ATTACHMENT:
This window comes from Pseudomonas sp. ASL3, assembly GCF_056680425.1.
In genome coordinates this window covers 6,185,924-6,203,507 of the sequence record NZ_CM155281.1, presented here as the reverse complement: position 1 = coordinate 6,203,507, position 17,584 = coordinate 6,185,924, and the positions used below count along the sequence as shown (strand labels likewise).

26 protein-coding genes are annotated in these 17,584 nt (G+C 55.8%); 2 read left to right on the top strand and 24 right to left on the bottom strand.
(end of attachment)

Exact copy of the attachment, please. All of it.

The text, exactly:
This window comes from Pseudomonas sp. ASL3, assembly GCF_056680425.1.
In genome coordinates this window covers 6,185,924-6,203,507 of the sequence record NZ_CM155281.1, presented here as the reverse complement: position 1 = coordinate 6,203,507, position 17,584 = coordinate 6,185,924, and the positions used below count along the sequence as shown (strand labels likewise).

26 protein-coding genes are annotated in these 17,584 nt (G+C 55.8%); 2 read left to right on the top strand and 24 right to left on the bottom strand.